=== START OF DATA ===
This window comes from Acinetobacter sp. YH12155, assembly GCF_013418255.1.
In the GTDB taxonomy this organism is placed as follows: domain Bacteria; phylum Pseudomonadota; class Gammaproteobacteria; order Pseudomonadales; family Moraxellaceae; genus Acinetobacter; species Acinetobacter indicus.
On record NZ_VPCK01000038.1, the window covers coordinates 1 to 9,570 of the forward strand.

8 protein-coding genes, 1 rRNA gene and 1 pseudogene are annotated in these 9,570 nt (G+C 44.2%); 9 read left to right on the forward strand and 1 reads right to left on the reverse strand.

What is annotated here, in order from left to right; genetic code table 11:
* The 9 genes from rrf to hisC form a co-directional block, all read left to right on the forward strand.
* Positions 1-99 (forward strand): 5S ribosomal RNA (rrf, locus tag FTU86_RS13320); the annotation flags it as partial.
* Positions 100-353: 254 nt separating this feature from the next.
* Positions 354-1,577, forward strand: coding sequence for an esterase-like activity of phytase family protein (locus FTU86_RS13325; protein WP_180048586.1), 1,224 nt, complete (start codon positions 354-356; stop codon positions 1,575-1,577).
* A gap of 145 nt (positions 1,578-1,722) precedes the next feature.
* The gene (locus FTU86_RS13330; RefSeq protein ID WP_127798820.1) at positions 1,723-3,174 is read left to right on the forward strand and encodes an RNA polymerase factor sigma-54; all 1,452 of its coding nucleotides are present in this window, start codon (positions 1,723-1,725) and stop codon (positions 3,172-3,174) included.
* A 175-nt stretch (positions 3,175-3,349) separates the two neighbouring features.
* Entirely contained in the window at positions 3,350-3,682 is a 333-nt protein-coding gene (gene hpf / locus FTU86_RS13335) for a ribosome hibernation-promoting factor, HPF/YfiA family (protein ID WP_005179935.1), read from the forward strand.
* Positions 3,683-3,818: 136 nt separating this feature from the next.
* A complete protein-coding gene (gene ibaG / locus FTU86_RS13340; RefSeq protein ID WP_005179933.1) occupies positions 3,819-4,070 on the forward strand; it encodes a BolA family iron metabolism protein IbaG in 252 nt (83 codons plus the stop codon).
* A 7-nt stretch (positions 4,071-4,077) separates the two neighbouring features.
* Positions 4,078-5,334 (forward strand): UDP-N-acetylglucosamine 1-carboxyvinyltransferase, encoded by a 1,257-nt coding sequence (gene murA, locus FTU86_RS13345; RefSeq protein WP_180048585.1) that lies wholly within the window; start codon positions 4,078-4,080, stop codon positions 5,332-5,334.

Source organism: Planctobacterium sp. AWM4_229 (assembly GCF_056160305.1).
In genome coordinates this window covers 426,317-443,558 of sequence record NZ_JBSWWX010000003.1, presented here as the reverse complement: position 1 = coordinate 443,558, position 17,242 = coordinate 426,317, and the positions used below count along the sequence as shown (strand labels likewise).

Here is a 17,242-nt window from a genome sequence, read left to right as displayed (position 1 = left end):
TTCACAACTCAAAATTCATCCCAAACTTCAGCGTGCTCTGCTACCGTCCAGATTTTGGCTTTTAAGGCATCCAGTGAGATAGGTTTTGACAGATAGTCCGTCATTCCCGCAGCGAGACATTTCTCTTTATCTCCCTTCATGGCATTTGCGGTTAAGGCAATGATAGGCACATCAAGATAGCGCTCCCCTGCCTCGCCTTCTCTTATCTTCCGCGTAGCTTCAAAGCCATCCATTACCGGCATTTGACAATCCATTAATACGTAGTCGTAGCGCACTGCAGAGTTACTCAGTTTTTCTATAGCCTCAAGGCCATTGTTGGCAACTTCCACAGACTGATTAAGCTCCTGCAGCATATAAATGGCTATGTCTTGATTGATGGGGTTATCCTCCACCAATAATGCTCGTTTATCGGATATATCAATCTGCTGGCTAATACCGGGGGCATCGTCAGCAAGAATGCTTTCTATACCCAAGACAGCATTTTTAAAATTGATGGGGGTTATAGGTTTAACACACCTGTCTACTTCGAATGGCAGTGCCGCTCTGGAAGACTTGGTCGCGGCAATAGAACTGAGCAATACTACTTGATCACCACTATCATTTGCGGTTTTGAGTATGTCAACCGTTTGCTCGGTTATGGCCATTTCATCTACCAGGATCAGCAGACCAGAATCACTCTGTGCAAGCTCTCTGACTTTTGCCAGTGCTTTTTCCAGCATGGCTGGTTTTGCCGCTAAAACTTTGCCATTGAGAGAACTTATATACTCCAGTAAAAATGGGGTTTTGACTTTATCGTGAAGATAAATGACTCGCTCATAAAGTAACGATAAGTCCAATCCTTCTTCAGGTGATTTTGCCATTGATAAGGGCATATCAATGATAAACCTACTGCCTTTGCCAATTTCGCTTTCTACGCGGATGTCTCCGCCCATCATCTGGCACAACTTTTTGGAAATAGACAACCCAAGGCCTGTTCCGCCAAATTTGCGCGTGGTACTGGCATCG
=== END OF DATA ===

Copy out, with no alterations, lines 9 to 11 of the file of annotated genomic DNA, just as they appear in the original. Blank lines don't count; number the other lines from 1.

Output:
* Positions 354-1,577, forward strand: coding sequence for an esterase-like activity of phytase family protein (locus FTU86_RS13325; protein WP_180048586.1), 1,224 nt, complete (start codon positions 354-356; stop codon positions 1,575-1,577).
* A gap of 145 nt (positions 1,578-1,722) precedes the next feature.
* The gene (locus FTU86_RS13330; RefSeq protein ID WP_127798820.1) at positions 1,723-3,174 is read left to right on the forward strand and encodes an RNA polymerase factor sigma-54; all 1,452 of its coding nucleotides are present in this window, start codon (positions 1,723-1,725) and stop codon (positions 3,172-3,174) included.